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All products François SCHUITEN • Products of the serie Blake and Mortimer
REF : SCHUITEN-S-19
Only 1 in stock
Rare signed and numbered silkscreen print out of 75 copies by François Schuiten: Homage to Jacobs.
This silkscreen print, created in 2014, was made with Gilles Ziller while the idea of a tribute album to Jacobs was already running through Schuiten's mind (which would later become The Last Pharaoh). Ziller was the screen printer for Edgar P. Jacobs, the father of Blake and Mortimer. The silkscreen print, like all of Ziller's work, was entirely made by hand without computer assistance. It is a real gem for connoisseurs, made with 15 color passes. It is delivered with an original overlay signed by Schuiten, serving as a certificate of authenticity.
Medium: Arches 300g/m² deckle-edged paper.
Dimensions: 75 x 55 cm.
Blake and Mortimer is a Belgian comic series created by Edgar P. Jacobs in 1946. It features the adventures of two main characters, Philip Mortimer and Captain Francis Blake, as well as many other secondary characters. The series takes place mainly in the early 20th century and is known for its scientific and historical realism. Philip Mortimer is a renowned scientist, specializing in physics and chemistry, while Captain Francis Blake is a British army officer. The two men are great friends and often work together to solve scientific mysteries or criminal plots. The series was first published in 1946 with the album "The Case of the Collar," which featured the first showdown between Mortimer and Blake against a common enemy, Colonel Olrik. Since then, many other albums have been published, following the adventures of Mortimer and Blake around the world. Some of the most famous albums in the series include "The Mystery of the Great Pyramid," "The Three Formulas of Professor Sato," and "The Yellow Mark." Jacobs also created many other secondary characters for the series, such as Professor Sato, a brilliant Japanese scientist, and Ernie, Mortimer's loyal assistant. The series has been hugely successful in Belgium and has been translated into many languages worldwide. In addition to its scientific and historical realism, the series is also known for its thrilling plot and quality artwork. After Edgar P. Jacobs's death in 1987, several writers and artists have succeeded him in continuing the Blake and Mortimer series. Among the writers who have contributed to the series are Yves Sente, Jean Van Hamme, Jean-Luc Fromental, and Ted Benoît. As for the artists, they include André Juillard, Bob De Moor, Bruno Melliti, Étienne Schréder, René Sterne, Chantal De Spiegeleer, Antoine Aubin, Peter van Dongen, Teun Berserik, and Christian Cailleaux. Each of these authors brought their own vision and unique style to the series, while respecting the legacy left by Jacobs. The series has continued to be a great success with fans and has been published in many countries around the world.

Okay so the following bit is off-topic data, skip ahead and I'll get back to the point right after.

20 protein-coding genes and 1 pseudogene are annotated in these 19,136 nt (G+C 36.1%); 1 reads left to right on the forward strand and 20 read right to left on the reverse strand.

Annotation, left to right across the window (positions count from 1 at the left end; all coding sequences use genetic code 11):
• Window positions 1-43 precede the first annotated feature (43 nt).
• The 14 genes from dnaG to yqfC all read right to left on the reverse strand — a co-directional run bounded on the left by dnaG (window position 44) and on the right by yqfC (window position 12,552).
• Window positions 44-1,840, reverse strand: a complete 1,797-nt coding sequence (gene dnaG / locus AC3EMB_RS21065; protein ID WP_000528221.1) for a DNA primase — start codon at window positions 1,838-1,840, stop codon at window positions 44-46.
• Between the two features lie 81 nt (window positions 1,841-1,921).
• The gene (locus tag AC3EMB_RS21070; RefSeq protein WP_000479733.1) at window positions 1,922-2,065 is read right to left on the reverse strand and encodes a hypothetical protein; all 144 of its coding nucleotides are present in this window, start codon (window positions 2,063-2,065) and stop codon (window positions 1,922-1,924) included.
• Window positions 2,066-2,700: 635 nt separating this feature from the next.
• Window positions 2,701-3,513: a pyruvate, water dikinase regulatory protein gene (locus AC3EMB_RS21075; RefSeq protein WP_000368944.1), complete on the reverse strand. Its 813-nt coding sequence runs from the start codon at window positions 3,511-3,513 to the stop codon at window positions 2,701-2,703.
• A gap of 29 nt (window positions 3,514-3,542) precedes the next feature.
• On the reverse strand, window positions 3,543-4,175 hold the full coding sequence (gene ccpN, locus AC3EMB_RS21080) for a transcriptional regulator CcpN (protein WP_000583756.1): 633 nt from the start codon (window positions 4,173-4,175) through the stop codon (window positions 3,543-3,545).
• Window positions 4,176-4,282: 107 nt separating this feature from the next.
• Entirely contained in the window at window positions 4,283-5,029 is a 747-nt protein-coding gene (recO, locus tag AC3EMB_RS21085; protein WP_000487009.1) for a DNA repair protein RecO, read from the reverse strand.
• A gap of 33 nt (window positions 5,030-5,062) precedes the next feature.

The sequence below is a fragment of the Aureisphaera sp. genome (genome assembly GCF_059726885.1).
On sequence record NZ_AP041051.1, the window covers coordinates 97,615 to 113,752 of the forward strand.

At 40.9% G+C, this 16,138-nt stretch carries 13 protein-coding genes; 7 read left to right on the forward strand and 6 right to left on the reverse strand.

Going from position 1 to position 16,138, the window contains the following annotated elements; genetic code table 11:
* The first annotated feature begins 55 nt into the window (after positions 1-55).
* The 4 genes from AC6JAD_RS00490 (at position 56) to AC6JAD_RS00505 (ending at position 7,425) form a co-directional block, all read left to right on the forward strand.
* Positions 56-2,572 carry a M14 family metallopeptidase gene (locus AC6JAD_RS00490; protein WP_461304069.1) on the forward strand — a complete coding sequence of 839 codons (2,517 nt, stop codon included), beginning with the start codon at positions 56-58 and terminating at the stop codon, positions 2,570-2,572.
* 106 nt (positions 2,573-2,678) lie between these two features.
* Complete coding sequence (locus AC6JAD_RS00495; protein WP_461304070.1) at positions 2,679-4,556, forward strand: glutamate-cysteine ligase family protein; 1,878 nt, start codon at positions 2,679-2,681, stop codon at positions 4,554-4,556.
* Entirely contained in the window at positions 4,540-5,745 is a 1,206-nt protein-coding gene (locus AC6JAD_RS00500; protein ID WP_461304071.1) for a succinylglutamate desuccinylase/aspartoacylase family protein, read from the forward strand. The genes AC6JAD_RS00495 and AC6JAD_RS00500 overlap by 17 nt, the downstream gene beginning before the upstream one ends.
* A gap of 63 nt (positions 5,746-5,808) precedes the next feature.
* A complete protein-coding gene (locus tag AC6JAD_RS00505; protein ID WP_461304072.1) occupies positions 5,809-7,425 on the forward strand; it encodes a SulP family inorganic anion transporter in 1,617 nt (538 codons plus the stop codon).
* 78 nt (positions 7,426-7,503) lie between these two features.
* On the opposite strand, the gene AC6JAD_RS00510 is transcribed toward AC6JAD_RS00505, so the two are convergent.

François SCHUITEN is a cartoonist and Belgian set designer. The son (and grandson) of an architect, his creation is heavily influenced by this legacy.
At 16 he published his first story in Pilote (Mutation). He studied comics at the Institut Saint-Luc and with Claude Renard. From 1977 to 1980, he participated in the first three volumes of the 9th Dream, from which will emerge the new generation of Belgian comic books (Alain Goffin, André Juillard, Benoit Sokal, Philippe Berthet, Benoit Peeters).
From 1977, he also published in Metal Hurlant, working with Claude Renard for Le Rail in 1982. But it was in 1983, with Benoit Peeters, that he began the publication of his most emblematic series The Obscure Cities, with The Walls of Samaria.
Located in a parallel universe but with many similarities with ours, The Obscure Cities has been awarded many prizes. Its narrative inventiveness and graphic completion make it, in 12 volumes, one of the flagship works of modern comics.
When he doesn’t work with Peeters, Schuiten walks the arcana of Belgian comics with Goffin or Renard. He also knows how to diversify, by working for the cinema (Mr Nobody de Jaco Van Dormael), by reinventing metro stations (both in Brussels and Paris), or by designing the scenography of the train museum at Schaerbeek station! The train is the famous Type 12, the Atlantic steam locomotive that he travels through this new page of history that is close to his heart (La Douce, 2012) in graphics that lend themselves very well to his way of tangling the lines, to show that human constructions always have a small labyrinth side !
In 2019, he announces to end his career as a comic book writer, after spending 4 years on aBlake and Mortimer album, The Last Pharaoh, on a script by Thomas Gunzig and Jaco Van Dormael.
These funny flying machines that make us rethink the space of our cities are going to miss us !